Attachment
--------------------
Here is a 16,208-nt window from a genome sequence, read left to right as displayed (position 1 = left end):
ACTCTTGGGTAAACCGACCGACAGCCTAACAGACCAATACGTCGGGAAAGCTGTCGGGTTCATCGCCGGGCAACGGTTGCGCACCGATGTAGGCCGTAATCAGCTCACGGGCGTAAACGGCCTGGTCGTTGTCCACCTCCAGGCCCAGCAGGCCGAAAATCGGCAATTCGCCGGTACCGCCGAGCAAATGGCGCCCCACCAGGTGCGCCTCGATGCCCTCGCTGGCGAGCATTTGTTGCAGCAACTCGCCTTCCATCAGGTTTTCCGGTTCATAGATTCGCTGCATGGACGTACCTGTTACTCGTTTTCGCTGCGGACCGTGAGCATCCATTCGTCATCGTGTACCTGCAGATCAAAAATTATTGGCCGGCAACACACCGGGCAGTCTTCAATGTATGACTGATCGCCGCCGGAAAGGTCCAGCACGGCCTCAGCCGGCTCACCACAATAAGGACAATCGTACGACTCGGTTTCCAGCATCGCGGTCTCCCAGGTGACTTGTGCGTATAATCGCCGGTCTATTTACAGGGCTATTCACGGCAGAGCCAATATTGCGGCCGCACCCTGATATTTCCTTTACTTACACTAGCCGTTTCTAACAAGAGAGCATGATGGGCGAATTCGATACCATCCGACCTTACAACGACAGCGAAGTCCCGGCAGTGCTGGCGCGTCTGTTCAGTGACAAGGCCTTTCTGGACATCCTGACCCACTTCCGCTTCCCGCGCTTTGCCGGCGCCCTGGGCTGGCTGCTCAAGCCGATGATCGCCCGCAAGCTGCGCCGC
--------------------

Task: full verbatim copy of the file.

Here is a 16,208-nt window from a genome sequence, read left to right as displayed (position 1 = left end):
ACTCTTGGGTAAACCGACCGACAGCCTAACAGACCAATACGTCGGGAAAGCTGTCGGGTTCATCGCCGGGCAACGGTTGCGCACCGATGTAGGCCGTAATCAGCTCACGGGCGTAAACGGCCTGGTCGTTGTCCACCTCCAGGCCCAGCAGGCCGAAAATCGGCAATTCGCCGGTACCGCCGAGCAAATGGCGCCCCACCAGGTGCGCCTCGATGCCCTCGCTGGCGAGCATTTGTTGCAGCAACTCGCCTTCCATCAGGTTTTCCGGTTCATAGATTCGCTGCATGGACGTACCTGTTACTCGTTTTCGCTGCGGACCGTGAGCATCCATTCGTCATCGTGTACCTGCAGATCAAAAATTATTGGCCGGCAACACACCGGGCAGTCTTCAATGTATGACTGATCGCCGCCGGAAAGGTCCAGCACGGCCTCAGCCGGCTCACCACAATAAGGACAATCGTACGACTCGGTTTCCAGCATCGCGGTCTCCCAGGTGACTTGTGCGTATAATCGCCGGTCTATTTACAGGGCTATTCACGGCAGAGCCAATATTGCGGCCGCACCCTGATATTTCCTTTACTTACACTAGCCGTTTCTAACAAGAGAGCATGATGGGCGAATTCGATACCATCCGACCTTACAACGACAGCGAAGTCCCGGCAGTGCTGGCGCGTCTGTTCAGTGACAAGGCCTTTCTGGACATCCTGACCCACTTCCGCTTCCCGCGCTTTGCCGGCGCCCTGGGCTGGCTGCTCAAGCCGATGATCGCCCGCAAGCTGCGCCGC